Wow, it's been a while. Between having my tonsils removed (which is not pleasant as an adult), to finishing up with my employer of 11 years and starting a new job, things have been rather hectic over the last few months, but I have found time to put together my third post on my GeoJSON adventure that I have been dabbling with for the last 6 months or so.
I set out on this GeoJSON journey to investigate the definition as a spatial format specification, and to see what I could get for free in terms of interoperability, and I have been pleasantly surprised by the number of applications that support the format.
In my first post on Tile5 rendering GeoJSON I was interested mainly on the map rendering side of things and what I needed to do to massage my data into GeoJSON to take advantage of that rendering.
In this third post I have taken the next step, storing my GeoJSON data in a NoSql database - CouchDB, and exposing it directly from the database to the client.
Tuesday, October 25, 2011
Monday, August 8, 2011
In a recent post I decided to investigate some technologies that were new to me, such as leaflet, node.js and express, but in addition to these I had never interacted with PostgreSQL/PostGIS before either, so setting up PostGIS was part of my learning exercise. Being a noob when it came to PostgreSQL and PostGIS, and fairly inexperienced in linux generally, I was able to find the information I needed to get going, but I thought I would pool it together in one location so others can see what I had to do to get my spatial database and queries working in PostGIS, for any other new comers to PostGIS to learn from as well.
Tuesday, July 26, 2011
Recently I blogged about using GeoJSON to create a very lean application for serving dynamic maps. To date, all of my posts have related in some way to Microsoft technologies because that is my environment, day-in, day-out, but I thought it would be interesting to create a similar solution to the last blog post using technologies I haven't used before - why? - because it's good to learn something new, and these libraries are really cool!
Friday, July 1, 2011
Friday, June 3, 2011
This blog post discusses how I computed the area values of the features in my spatial tables to improve query/reporting performance during my investigation of SQL Server spatial indexes.
Wednesday, June 1, 2011
While recently investigating SQL Server spatial indexes I encountered an issue regarding invalid geometry in some of the features in my source shape files, so I thought I would do a quick blog post on what this means, and how to detect and resolve these issues in SQL Server.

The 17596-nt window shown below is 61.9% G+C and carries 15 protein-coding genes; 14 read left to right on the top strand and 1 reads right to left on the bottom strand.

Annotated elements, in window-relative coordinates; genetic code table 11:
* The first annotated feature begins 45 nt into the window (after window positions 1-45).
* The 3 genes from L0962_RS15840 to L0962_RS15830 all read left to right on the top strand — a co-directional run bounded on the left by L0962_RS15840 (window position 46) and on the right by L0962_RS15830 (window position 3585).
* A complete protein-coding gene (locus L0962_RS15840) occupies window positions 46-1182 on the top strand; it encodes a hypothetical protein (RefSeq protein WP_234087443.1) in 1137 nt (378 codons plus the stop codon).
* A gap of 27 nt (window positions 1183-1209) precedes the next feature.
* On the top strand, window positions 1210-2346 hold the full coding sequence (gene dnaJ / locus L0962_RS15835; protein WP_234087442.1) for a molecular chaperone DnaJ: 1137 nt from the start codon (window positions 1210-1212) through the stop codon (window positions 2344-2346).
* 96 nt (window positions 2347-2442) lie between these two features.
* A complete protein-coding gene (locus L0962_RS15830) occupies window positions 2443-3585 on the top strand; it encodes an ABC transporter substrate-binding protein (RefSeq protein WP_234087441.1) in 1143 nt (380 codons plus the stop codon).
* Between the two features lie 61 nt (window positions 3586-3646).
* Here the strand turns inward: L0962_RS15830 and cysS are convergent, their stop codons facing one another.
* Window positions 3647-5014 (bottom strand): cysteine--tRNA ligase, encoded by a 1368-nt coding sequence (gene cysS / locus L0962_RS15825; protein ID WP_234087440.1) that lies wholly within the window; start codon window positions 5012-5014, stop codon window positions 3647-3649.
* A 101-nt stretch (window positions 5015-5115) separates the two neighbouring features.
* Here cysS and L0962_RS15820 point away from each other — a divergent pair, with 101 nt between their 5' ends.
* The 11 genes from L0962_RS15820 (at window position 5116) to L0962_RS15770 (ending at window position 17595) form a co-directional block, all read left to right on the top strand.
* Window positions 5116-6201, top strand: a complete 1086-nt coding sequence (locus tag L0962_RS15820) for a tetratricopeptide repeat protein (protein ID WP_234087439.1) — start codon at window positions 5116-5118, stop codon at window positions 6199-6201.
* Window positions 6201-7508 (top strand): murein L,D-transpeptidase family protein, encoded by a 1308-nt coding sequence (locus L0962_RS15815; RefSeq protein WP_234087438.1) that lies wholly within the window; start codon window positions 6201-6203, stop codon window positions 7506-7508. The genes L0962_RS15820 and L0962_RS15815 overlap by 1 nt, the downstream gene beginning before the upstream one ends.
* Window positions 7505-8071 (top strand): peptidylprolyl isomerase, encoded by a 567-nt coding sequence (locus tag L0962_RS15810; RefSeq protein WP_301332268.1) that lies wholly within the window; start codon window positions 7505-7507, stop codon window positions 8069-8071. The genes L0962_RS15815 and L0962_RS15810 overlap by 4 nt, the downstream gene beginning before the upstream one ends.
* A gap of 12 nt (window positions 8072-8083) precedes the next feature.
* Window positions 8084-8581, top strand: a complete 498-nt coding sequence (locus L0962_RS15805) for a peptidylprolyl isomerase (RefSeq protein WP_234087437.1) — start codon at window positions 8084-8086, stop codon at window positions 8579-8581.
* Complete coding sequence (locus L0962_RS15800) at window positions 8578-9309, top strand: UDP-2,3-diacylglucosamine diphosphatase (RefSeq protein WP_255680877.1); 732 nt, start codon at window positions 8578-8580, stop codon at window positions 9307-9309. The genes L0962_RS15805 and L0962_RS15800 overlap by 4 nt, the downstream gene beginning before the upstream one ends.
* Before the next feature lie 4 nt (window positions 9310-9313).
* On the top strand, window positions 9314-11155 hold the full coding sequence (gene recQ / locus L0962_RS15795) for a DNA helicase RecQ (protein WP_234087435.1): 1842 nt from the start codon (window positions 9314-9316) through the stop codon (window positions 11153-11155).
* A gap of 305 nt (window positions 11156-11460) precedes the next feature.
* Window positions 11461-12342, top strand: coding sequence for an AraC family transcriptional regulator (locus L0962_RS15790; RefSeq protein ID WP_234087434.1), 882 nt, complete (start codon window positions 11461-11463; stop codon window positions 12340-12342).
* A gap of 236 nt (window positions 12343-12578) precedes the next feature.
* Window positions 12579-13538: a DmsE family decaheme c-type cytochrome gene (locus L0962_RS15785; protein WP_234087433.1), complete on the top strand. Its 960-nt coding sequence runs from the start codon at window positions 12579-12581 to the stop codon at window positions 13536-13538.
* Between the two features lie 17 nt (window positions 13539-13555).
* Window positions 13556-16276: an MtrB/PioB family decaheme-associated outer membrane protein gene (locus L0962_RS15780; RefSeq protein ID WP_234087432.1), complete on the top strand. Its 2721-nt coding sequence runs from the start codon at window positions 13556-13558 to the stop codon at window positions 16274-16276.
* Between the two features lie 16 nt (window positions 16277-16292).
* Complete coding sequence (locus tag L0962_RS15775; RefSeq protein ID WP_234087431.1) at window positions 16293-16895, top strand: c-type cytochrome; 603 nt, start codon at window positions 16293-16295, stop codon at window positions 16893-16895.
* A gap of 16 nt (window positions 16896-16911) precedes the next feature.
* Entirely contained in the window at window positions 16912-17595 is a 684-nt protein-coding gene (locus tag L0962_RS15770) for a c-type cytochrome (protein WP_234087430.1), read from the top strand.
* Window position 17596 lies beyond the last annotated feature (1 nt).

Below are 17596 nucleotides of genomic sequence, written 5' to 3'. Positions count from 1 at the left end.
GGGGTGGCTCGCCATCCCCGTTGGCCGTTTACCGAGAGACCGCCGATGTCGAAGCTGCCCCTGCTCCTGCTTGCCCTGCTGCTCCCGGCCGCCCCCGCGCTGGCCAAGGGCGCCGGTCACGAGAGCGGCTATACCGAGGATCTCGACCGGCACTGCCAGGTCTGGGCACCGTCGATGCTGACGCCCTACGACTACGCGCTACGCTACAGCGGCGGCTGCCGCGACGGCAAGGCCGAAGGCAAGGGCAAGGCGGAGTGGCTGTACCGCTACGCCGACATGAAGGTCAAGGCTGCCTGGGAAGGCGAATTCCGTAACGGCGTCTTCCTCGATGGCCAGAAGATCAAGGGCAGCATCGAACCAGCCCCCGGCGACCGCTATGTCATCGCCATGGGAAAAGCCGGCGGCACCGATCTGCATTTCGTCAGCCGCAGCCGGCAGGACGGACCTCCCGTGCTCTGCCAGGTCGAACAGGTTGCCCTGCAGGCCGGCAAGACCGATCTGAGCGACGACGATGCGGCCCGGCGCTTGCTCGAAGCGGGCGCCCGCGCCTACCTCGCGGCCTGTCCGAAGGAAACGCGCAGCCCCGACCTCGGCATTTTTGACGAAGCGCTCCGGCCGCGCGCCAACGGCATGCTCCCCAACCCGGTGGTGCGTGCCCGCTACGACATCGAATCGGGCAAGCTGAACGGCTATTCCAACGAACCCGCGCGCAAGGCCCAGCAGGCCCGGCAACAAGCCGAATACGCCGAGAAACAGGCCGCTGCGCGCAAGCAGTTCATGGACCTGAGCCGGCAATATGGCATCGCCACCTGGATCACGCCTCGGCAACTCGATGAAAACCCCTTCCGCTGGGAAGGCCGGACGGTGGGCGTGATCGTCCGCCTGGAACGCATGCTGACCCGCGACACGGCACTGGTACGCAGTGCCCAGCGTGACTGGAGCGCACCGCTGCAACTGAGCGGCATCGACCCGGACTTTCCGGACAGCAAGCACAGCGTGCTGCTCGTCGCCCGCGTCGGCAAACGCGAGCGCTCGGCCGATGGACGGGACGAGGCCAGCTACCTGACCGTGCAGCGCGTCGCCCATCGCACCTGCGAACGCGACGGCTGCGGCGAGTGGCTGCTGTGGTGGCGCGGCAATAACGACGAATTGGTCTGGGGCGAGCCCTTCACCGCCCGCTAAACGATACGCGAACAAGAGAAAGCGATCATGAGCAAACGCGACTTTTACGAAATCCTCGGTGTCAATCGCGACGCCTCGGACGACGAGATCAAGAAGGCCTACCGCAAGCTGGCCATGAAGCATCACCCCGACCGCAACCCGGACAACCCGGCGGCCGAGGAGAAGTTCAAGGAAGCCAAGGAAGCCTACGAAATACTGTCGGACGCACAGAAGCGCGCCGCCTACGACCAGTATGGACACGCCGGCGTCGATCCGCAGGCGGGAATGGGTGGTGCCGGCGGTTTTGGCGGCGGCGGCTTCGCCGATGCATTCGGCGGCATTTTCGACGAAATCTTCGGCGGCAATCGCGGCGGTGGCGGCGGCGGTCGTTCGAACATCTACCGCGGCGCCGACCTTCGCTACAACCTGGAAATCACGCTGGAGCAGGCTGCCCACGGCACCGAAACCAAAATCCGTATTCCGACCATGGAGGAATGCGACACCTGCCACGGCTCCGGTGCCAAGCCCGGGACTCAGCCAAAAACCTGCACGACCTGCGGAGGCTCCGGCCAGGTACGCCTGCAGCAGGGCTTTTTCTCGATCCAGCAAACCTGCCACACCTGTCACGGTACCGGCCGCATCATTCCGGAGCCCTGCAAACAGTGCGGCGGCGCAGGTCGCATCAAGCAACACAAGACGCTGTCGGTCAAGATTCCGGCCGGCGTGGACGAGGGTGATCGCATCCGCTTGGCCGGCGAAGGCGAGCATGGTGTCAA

Thursday, May 19, 2011
In my last post on SQL Server Spatial Datums I discussed the SRID setting, and what it relates to in terms of standard mapping datums, but I mentioned that SQL Server is not a GIS and does not have a facility to perform coordinate transformations between datums, so it is important to execute spatial operations on data sets that relate to the same datum.
In this post I will discuss transforming data sets from one datum to another, and focus more specifically on the change of the Australian datum from the Australian Geodetic Datum (AGD) to the Geocentric Datum of Australia (GDA).
Monday, May 2, 2011
As part of my investigation of spatial indexes in SQL Server, I performed some analysis on some spatial data sets, so during the import of my spatial data I had to consider the datum for my data, so I thought I would devote this blog post to a dicussion about datums and spatial reference systems in SQL Server.
Sunday, May 1, 2011
Tuesday, April 26, 2011
For my inaugural blog post I have decided to discuss some investigations I have been making recently into tuning spatial indexes in SQL Server.
I have found that while there is a lot of information on teh interwebs about the theory of SQL Server spatial indexes, and the utilities that can be used to tune them, there is very little guidance on what spatial index settings are best suited for different data scenarios, and there is only limited information about the characteristics to consider when tuning these indexes.
As an attempt to provide some guidance I have investigated configuring and tuning spatial indexes on three different spatial data sets which I have discussed as case studies, but before jumping straight into these I think it would be wise to discuss some background aspects to spatial indexing in SQL Server.